|Posted by chrisdore on December 22, 2016 at 6:20 PM|
Wading the stunning flats of the Golden Bay this week it suddenly all came together for me. A kingie finning at 60 odd feet. The pickup, the cast landing perfectly 20' in his path. The strip and the growing bow wave. BANG! It was all on! The fish bolted, and confidently I thought 'I got this', however the smiles were short lived as my running line fouled on debris from the recent storms. Line pulls tight and it is bye bye fish...
Why use a line tray?
There are many benefits of using a line tray in both fresh, and saltwater fishing whether wading or boating it. Here are a couple of the more obvious:
1/ Your line tray keeps any loose line under control, tangle free from debris and swirling currents.
2/ No 'line stick' from the water as you try and shoot out that quick fire cast.
Where YOU can benefit from a line tray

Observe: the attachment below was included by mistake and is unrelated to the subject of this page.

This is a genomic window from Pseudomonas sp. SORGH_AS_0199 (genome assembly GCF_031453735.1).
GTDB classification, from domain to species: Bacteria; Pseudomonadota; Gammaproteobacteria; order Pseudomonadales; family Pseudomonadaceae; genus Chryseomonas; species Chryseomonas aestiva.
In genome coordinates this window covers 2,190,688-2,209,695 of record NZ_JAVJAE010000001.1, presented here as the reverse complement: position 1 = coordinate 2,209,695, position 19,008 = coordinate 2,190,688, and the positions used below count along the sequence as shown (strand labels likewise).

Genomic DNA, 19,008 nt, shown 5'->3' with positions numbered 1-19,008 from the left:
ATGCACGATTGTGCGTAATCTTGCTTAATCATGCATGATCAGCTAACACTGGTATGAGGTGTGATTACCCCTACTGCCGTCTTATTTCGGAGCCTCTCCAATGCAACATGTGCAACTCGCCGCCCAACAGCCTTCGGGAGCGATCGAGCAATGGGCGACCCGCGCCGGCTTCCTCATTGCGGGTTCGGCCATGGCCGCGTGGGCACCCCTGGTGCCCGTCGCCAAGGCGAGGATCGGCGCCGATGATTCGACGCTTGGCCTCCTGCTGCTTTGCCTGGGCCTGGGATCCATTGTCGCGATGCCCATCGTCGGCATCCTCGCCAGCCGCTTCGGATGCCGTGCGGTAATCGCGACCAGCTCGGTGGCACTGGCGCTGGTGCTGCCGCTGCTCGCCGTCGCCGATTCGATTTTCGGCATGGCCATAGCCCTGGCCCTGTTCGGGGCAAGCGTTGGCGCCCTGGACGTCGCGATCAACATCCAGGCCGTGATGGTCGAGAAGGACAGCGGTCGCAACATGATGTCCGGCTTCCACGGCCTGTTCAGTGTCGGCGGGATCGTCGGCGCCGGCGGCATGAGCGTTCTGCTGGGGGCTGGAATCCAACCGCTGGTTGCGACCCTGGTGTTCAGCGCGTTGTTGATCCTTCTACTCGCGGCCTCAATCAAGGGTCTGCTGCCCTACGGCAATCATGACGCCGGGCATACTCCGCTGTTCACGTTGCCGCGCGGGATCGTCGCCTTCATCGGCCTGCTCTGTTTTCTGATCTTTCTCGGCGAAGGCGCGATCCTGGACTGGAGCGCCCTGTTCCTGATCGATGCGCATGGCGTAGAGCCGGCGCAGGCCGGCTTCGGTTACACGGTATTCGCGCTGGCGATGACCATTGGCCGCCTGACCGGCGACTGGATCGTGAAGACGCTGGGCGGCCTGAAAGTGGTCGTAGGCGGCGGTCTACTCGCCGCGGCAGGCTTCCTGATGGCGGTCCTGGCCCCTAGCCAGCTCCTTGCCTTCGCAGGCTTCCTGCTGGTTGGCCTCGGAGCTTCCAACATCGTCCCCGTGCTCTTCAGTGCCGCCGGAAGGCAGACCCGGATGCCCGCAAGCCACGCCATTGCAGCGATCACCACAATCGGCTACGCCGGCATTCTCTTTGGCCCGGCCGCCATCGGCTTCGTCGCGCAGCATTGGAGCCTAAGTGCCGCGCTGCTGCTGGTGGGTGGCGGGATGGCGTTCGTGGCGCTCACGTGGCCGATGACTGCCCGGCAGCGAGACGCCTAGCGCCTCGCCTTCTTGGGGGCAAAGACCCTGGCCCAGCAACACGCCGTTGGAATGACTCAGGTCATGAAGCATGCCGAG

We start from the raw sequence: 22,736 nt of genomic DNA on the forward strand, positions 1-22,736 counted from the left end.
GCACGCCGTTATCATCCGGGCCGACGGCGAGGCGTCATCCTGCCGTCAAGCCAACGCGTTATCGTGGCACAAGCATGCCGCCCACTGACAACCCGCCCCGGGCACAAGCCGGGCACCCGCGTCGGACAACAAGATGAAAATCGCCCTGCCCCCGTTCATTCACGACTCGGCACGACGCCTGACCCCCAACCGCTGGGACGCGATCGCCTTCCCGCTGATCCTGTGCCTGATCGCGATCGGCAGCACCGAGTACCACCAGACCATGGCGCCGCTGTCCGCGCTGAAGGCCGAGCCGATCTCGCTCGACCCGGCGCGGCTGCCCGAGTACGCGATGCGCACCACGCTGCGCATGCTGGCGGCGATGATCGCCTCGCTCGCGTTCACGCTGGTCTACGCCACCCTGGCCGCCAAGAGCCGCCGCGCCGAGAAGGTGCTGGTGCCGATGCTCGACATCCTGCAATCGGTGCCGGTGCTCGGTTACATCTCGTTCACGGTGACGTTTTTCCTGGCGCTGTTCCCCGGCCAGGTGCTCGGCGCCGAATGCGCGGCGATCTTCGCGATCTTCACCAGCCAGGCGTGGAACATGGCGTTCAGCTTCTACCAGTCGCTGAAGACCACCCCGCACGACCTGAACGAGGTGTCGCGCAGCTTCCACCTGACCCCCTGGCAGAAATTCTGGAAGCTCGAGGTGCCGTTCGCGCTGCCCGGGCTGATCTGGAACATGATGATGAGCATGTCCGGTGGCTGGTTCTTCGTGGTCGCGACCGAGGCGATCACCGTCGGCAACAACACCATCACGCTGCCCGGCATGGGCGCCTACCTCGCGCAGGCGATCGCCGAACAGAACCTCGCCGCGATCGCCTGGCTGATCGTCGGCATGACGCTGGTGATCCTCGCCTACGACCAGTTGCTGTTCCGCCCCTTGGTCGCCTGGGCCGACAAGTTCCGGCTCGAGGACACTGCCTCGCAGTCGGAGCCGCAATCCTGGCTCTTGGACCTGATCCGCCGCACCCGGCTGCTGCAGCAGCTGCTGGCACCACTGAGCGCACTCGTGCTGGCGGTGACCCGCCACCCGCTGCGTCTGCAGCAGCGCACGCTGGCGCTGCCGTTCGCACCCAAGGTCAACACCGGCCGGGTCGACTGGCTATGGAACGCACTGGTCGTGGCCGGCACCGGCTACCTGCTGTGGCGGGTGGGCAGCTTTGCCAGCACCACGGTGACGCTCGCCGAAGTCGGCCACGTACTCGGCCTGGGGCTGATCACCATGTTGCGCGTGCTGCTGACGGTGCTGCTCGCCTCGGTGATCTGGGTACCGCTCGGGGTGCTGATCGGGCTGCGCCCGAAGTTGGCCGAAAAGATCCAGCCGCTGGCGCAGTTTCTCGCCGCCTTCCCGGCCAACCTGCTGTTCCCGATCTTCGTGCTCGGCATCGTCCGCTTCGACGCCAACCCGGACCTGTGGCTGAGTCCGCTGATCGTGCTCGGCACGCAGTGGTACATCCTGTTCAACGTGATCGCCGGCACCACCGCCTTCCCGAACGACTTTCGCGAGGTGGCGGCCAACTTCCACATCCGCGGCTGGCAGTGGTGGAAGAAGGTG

Fishing river mouths / surf where line tangles around feet, debris and washes around itself. Keeping your line organised inside your tray also allows you to move quick when you see that swirl along the beach.
From boats / SUP's Very few boats are set up specifically for fly fishing and are likely to have line grabbing gremlins throughout the hull. Employing a line tray will keep your line free of such obstructions.
Running line in moving water. Every skagit angler knows the frustration of their running line matting to the water, a much needed long presentation impeded by 'stick'. Coiling line neatly in your line tray avoids this and results in fewer tangles.